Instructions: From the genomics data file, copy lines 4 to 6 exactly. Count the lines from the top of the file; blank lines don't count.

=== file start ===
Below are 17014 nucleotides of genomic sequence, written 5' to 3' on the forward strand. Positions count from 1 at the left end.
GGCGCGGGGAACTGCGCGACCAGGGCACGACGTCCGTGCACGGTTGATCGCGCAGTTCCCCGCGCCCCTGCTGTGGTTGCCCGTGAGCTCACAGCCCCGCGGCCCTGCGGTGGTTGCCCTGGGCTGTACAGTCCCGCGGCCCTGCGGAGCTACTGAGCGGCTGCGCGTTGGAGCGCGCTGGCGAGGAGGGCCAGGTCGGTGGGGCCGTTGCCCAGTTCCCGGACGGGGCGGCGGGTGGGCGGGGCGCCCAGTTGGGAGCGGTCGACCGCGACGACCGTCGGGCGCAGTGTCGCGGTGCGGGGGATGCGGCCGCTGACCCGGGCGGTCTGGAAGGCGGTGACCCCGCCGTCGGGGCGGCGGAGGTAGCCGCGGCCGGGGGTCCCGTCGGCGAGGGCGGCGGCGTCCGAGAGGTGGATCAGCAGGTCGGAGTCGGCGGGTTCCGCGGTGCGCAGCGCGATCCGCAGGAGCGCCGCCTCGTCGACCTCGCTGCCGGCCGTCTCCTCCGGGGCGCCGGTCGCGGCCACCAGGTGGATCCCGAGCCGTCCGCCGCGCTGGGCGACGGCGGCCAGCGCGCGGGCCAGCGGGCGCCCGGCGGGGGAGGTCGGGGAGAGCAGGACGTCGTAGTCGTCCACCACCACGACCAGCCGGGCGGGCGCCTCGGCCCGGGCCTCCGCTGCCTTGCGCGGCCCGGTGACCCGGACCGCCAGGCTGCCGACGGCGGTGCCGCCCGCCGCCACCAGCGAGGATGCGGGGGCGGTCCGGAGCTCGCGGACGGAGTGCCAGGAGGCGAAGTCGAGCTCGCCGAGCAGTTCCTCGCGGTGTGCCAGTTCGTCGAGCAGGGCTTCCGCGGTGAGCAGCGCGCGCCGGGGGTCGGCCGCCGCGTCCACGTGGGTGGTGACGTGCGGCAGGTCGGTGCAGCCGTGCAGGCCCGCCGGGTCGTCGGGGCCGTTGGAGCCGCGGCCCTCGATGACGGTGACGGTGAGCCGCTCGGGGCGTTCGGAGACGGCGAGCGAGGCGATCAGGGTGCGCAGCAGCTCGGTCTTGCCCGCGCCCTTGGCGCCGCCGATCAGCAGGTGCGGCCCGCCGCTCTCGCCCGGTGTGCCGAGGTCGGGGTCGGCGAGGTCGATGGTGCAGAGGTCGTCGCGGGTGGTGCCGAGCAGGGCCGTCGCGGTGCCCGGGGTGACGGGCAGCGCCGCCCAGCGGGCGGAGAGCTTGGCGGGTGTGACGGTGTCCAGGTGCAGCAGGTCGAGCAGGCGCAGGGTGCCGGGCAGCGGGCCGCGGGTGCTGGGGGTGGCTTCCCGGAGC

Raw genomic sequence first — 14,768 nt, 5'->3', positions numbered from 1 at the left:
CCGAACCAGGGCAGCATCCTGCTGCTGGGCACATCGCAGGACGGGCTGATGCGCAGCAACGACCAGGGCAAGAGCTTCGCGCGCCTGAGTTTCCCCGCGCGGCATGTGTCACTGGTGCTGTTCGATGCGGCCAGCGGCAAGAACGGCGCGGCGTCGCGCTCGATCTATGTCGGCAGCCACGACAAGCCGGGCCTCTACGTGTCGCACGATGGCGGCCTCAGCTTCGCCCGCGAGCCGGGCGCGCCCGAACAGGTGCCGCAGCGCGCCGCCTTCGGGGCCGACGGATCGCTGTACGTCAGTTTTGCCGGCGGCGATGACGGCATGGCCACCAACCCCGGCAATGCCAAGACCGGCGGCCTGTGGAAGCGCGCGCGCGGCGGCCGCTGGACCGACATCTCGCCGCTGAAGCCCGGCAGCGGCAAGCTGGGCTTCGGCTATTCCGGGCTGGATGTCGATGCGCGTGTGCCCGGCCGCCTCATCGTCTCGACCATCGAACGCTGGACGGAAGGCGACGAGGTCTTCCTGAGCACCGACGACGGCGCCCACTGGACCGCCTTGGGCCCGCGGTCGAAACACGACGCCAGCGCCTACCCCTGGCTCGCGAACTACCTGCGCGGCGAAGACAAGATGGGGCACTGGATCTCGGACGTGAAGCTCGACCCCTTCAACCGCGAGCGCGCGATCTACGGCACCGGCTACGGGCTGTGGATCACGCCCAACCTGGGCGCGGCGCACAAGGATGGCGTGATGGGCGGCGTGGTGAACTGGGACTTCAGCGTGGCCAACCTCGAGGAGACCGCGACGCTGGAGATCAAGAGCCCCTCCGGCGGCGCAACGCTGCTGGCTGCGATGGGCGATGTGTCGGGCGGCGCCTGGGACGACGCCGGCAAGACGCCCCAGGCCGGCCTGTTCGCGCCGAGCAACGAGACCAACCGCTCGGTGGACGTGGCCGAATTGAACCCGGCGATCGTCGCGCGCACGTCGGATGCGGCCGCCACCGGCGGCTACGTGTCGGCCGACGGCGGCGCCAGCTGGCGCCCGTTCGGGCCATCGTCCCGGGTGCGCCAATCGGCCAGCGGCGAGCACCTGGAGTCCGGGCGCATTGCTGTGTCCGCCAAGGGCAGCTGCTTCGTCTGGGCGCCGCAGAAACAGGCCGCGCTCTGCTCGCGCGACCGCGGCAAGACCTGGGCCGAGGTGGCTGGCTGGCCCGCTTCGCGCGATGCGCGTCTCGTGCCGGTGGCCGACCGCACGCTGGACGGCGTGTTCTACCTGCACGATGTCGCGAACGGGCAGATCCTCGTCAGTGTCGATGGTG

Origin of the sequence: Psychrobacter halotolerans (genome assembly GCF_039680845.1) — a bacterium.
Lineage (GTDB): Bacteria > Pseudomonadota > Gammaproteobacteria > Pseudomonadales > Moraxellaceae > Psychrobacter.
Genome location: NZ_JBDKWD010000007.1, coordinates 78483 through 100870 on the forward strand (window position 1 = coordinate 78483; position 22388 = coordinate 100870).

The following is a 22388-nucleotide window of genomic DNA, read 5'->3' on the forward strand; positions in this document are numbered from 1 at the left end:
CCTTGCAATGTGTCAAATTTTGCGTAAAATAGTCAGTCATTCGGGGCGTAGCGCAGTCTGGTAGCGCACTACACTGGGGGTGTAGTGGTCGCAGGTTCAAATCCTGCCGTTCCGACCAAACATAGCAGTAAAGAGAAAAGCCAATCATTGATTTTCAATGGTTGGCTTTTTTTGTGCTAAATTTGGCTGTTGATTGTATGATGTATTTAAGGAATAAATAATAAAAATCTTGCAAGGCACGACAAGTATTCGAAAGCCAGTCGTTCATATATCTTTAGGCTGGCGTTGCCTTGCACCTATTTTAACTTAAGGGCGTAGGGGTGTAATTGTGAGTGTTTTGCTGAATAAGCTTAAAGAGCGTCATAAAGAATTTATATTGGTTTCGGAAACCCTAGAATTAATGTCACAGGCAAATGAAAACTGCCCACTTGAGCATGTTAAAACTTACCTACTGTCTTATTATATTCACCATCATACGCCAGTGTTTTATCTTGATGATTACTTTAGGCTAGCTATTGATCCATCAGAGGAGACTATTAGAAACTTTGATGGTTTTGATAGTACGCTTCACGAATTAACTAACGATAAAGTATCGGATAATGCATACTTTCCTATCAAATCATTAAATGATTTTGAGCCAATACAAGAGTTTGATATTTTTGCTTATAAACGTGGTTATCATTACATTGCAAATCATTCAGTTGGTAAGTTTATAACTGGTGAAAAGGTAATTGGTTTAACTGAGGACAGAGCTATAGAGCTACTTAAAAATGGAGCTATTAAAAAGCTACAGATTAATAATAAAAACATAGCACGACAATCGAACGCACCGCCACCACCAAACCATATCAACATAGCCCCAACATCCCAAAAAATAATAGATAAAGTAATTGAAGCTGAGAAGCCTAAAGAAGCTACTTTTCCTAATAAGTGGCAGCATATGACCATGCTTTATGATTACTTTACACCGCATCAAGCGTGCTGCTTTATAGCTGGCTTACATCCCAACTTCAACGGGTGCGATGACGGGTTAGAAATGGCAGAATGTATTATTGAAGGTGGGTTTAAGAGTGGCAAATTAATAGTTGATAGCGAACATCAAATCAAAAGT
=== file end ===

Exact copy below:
CCGAACCAGGGCAGCATCCTGCTGCTGGGCACATCGCAGGACGGGCTGATGCGCAGCAACGACCAGGGCAAGAGCTTCGCGCGCCTGAGTTTCCCCGCGCGGCATGTGTCACTGGTGCTGTTCGATGCGGCCAGCGGCAAGAACGGCGCGGCGTCGCGCTCGATCTATGTCGGCAGCCACGACAAGCCGGGCCTCTACGTGTCGCACGATGGCGGCCTCAGCTTCGCCCGCGAGCCGGGCGCGCCCGAACAGGTGCCGCAGCGCGCCGCCTTCGGGGCCGACGGATCGCTGTACGTCAGTTTTGCCGGCGGCGATGACGGCATGGCCACCAACCCCGGCAATGCCAAGACCGGCGGCCTGTGGAAGCGCGCGCGCGGCGGCCGCTGGACCGACATCTCGCCGCTGAAGCCCGGCAGCGGCAAGCTGGGCTTCGGCTATTCCGGGCTGGATGTCGATGCGCGTGTGCCCGGCCGCCTCATCGTCTCGACCATCGAACGCTGGACGGAAGGCGACGAGGTCTTCCTGAGCACCGACGACGGCGCCCACTGGACCGCCTTGGGCCCGCGGTCGAAACACGACGCCAGCGCCTACCCCTGGCTCGCGAACTACCTGCGCGGCGAAGACAAGATGGGGCACTGGATCTCGGACGTGAAGCTCGACCCCTTCAACCGCGAGCGCGCGATCTACGGCACCGGCTACGGGCTGTGGATCACGCCCAACCTGGGCGCGGCGCACAAGGATGGCGTGATGGGCGGCGTGGTGAACTGGGACTTCAGCGTGGCCAACCTCGAGGAGACCGCGACGCTGGAGATCAAGAGCCCCTCCGGCGGCGCAACGCTGCTGGCTGCGATGGGCGATGTGTCGGGCGGCGCCTGGGACGACGCCGGCAAGACGCCCCAGGCCGGCCTGTTCGCGCCGAGCAACGAGACCAACCGCTCGGTGGACGTGGCCGAATTGAACCCGGCGATCGTCGCGCGCACGTCGGATGCGGCCGCCACCGGCGGCTACGTGTCGGCCGACGGCGGCGCCAGCTGGCGCCCGTTCGGGCCATCGTCCCGGGTGCGCCAATCGGCCAGCGGCGAGCACCTGGAGTCCGGGCGCATTGCTGTGTCCGCCAAGGGCAGCTGCTTCGTCTGGGCGCCGCAGAAACAGGCCGCGCTCTGCTCGCGCGACCGCGGCAAGACCTGGGCCGAGGTGGCTGGCTGGCCCGCTTCGCGCGATGCGCGTCTCGTGCCGGTGGCCGACCGCACGCTGGACGGCGTGTTCTACCTGCACGATGTCGCGAACGGGCAGATCCTCGTCAGTGTCGATGGTG

Origin of the sequence: Psychrobacter halotolerans (genome assembly GCF_039680845.1) — a bacterium.
Lineage (GTDB): Bacteria > Pseudomonadota > Gammaproteobacteria > Pseudomonadales > Moraxellaceae > Psychrobacter.